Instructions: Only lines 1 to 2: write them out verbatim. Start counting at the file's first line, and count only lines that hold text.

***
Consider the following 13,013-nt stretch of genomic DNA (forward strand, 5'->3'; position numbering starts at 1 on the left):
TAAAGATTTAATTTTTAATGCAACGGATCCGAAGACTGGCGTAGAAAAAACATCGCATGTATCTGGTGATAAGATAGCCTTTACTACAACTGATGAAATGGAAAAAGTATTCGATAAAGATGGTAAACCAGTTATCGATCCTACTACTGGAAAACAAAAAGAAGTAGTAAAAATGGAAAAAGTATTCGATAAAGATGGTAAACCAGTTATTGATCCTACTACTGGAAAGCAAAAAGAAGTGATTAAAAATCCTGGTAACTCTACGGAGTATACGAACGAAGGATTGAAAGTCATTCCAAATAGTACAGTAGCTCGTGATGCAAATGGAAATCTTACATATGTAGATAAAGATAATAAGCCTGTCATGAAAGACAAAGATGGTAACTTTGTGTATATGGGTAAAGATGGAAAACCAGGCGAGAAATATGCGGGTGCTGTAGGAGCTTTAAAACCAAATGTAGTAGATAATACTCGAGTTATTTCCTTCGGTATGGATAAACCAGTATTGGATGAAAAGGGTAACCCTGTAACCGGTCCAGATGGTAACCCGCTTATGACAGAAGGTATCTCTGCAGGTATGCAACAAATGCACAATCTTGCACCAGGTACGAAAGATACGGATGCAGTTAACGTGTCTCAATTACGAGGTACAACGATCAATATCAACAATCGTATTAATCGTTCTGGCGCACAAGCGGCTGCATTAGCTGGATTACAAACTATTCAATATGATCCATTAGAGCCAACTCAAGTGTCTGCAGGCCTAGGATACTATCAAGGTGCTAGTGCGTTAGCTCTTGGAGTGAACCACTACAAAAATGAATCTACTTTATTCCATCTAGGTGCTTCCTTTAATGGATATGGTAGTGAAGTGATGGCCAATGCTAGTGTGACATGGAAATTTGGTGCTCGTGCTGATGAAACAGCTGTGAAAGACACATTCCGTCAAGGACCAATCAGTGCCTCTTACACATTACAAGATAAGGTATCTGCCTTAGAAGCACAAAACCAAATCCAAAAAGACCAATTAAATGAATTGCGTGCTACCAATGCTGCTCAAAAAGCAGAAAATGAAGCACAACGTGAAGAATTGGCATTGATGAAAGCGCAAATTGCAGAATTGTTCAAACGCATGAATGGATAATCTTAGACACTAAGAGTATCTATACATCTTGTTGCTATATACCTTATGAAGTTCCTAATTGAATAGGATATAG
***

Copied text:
Consider the following 13,013-nt stretch of genomic DNA (forward strand, 5'->3'; position numbering starts at 1 on the left):
TAAAGATTTAATTTTTAATGCAACGGATCCGAAGACTGGCGTAGAAAAAACATCGCATGTATCTGGTGATAAGATAGCCTTTACTACAACTGATGAAATGGAAAAAGTATTCGATAAAGATGGTAAACCAGTTATCGATCCTACTACTGGAAAACAAAAAGAAGTAGTAAAAATGGAAAAAGTATTCGATAAAGATGGTAAACCAGTTATTGATCCTACTACTGGAAAGCAAAAAGAAGTGATTAAAAATCCTGGTAACTCTACGGAGTATACGAACGAAGGATTGAAAGTCATTCCAAATAGTACAGTAGCTCGTGATGCAAATGGAAATCTTACATATGTAGATAAAGATAATAAGCCTGTCATGAAAGACAAAGATGGTAACTTTGTGTATATGGGTAAAGATGGAAAACCAGGCGAGAAATATGCGGGTGCTGTAGGAGCTTTAAAACCAAATGTAGTAGATAATACTCGAGTTATTTCCTTCGGTATGGATAAACCAGTATTGGATGAAAAGGGTAACCCTGTAACCGGTCCAGATGGTAACCCGCTTATGACAGAAGGTATCTCTGCAGGTATGCAACAAATGCACAATCTTGCACCAGGTACGAAAGATACGGATGCAGTTAACGTGTCTCAATTACGAGGTACAACGATCAATATCAACAATCGTATTAATCGTTCTGGCGCACAAGCGGCTGCATTAGCTGGATTACAAACTATTCAATATGATCCATTAGAGCCAACTCAAGTGTCTGCAGGCCTAGGATACTATCAAGGTGCTAGTGCGTTAGCTCTTGGAGTGAACCACTACAAAAATGAATCTACTTTATTCCATCTAGGTGCTTCCTTTAATGGATATGGTAGTGAAGTGATGGCCAATGCTAGTGTGACATGGAAATTTGGTGCTCGTGCTGATGAAACAGCTGTGAAAGACACATTCCGTCAAGGACCAATCAGTGCCTCTTACACATTACAAGATAAGGTATCTGCCTTAGAAGCACAAAACCAAATCCAAAAAGACCAATTAAATGAATTGCGTGCTACCAATGCTGCTCAAAAAGCAGAAAATGAAGCACAACGTGAAGAATTGGCATTGATGAAAGCGCAAATTGCAGAATTGTTCAAACGCATGAATGGATAATCTTAGACACTAAGAGTATCTATACATCTTGTTGCTATATACCTTATGAAGTTCCTAATTGAATAGGATATAG